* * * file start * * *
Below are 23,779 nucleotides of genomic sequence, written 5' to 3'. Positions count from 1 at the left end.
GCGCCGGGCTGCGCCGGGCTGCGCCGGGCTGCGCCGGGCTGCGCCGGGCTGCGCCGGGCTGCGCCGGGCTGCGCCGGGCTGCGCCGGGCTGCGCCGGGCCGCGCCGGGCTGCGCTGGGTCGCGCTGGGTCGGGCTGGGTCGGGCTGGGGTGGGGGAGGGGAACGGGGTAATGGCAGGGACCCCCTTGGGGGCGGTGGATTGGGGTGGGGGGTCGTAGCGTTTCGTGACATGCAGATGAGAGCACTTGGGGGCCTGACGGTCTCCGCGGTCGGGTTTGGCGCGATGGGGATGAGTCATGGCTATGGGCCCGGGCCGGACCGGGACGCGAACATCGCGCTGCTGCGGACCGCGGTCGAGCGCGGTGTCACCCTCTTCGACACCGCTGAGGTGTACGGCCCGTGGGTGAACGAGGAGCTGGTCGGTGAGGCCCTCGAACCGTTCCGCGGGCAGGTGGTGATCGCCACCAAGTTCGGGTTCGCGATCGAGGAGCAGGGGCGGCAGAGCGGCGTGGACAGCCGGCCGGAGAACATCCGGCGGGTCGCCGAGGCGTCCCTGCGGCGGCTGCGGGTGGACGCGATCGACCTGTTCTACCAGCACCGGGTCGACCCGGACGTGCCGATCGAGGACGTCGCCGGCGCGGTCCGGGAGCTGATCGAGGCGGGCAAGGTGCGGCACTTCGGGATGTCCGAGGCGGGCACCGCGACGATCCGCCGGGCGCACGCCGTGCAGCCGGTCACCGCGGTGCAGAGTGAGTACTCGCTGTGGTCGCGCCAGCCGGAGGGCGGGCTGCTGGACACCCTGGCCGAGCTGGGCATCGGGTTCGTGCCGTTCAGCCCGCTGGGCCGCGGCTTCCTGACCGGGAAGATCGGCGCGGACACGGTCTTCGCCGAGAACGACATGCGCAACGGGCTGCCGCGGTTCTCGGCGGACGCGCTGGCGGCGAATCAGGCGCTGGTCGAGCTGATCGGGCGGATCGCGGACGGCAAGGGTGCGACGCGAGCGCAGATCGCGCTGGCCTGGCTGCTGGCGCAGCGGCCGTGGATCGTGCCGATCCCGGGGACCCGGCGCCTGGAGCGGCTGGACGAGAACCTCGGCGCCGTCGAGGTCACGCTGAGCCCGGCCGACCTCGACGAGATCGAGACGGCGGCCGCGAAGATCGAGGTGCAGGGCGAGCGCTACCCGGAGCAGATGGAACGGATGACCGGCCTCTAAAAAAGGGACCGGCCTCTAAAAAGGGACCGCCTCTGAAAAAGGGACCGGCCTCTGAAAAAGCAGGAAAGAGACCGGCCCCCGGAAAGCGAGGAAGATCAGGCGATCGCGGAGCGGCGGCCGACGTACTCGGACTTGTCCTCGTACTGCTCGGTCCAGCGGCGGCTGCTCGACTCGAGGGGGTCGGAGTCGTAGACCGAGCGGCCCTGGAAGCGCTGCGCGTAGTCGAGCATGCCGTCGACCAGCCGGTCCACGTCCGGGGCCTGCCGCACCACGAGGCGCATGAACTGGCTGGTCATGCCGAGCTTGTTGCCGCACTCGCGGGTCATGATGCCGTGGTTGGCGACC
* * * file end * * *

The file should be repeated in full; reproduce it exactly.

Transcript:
Below are 23,779 nucleotides of genomic sequence, written 5' to 3'. Positions count from 1 at the left end.
GCGCCGGGCTGCGCCGGGCTGCGCCGGGCTGCGCCGGGCTGCGCCGGGCTGCGCCGGGCTGCGCCGGGCTGCGCCGGGCTGCGCCGGGCTGCGCCGGGCCGCGCCGGGCTGCGCTGGGTCGCGCTGGGTCGGGCTGGGTCGGGCTGGGGTGGGGGAGGGGAACGGGGTAATGGCAGGGACCCCCTTGGGGGCGGTGGATTGGGGTGGGGGGTCGTAGCGTTTCGTGACATGCAGATGAGAGCACTTGGGGGCCTGACGGTCTCCGCGGTCGGGTTTGGCGCGATGGGGATGAGTCATGGCTATGGGCCCGGGCCGGACCGGGACGCGAACATCGCGCTGCTGCGGACCGCGGTCGAGCGCGGTGTCACCCTCTTCGACACCGCTGAGGTGTACGGCCCGTGGGTGAACGAGGAGCTGGTCGGTGAGGCCCTCGAACCGTTCCGCGGGCAGGTGGTGATCGCCACCAAGTTCGGGTTCGCGATCGAGGAGCAGGGGCGGCAGAGCGGCGTGGACAGCCGGCCGGAGAACATCCGGCGGGTCGCCGAGGCGTCCCTGCGGCGGCTGCGGGTGGACGCGATCGACCTGTTCTACCAGCACCGGGTCGACCCGGACGTGCCGATCGAGGACGTCGCCGGCGCGGTCCGGGAGCTGATCGAGGCGGGCAAGGTGCGGCACTTCGGGATGTCCGAGGCGGGCACCGCGACGATCCGCCGGGCGCACGCCGTGCAGCCGGTCACCGCGGTGCAGAGTGAGTACTCGCTGTGGTCGCGCCAGCCGGAGGGCGGGCTGCTGGACACCCTGGCCGAGCTGGGCATCGGGTTCGTGCCGTTCAGCCCGCTGGGCCGCGGCTTCCTGACCGGGAAGATCGGCGCGGACACGGTCTTCGCCGAGAACGACATGCGCAACGGGCTGCCGCGGTTCTCGGCGGACGCGCTGGCGGCGAATCAGGCGCTGGTCGAGCTGATCGGGCGGATCGCGGACGGCAAGGGTGCGACGCGAGCGCAGATCGCGCTGGCCTGGCTGCTGGCGCAGCGGCCGTGGATCGTGCCGATCCCGGGGACCCGGCGCCTGGAGCGGCTGGACGAGAACCTCGGCGCCGTCGAGGTCACGCTGAGCCCGGCCGACCTCGACGAGATCGAGACGGCGGCCGCGAAGATCGAGGTGCAGGGCGAGCGCTACCCGGAGCAGATGGAACGGATGACCGGCCTCTAAAAAAGGGACCGGCCTCTAAAAAGGGACCGCCTCTGAAAAAGGGACCGGCCTCTGAAAAAGCAGGAAAGAGACCGGCCCCCGGAAAGCGAGGAAGATCAGGCGATCGCGGAGCGGCGGCCGACGTACTCGGACTTGTCCTCGTACTGCTCGGTCCAGCGGCGGCTGCTCGACTCGAGGGGGTCGGAGTCGTAGACCGAGCGGCCCTGGAAGCGCTGCGCGTAGTCGAGCATGCCGTCGACCAGCCGGTCCACGTCCGGGGCCTGCCGCACCACGAGGCGCATGAACTGGCTGGTCATGCCGAGCTTGTTGCCGCACTCGCGGGTCATGATGCCGTGGTTGGCGACC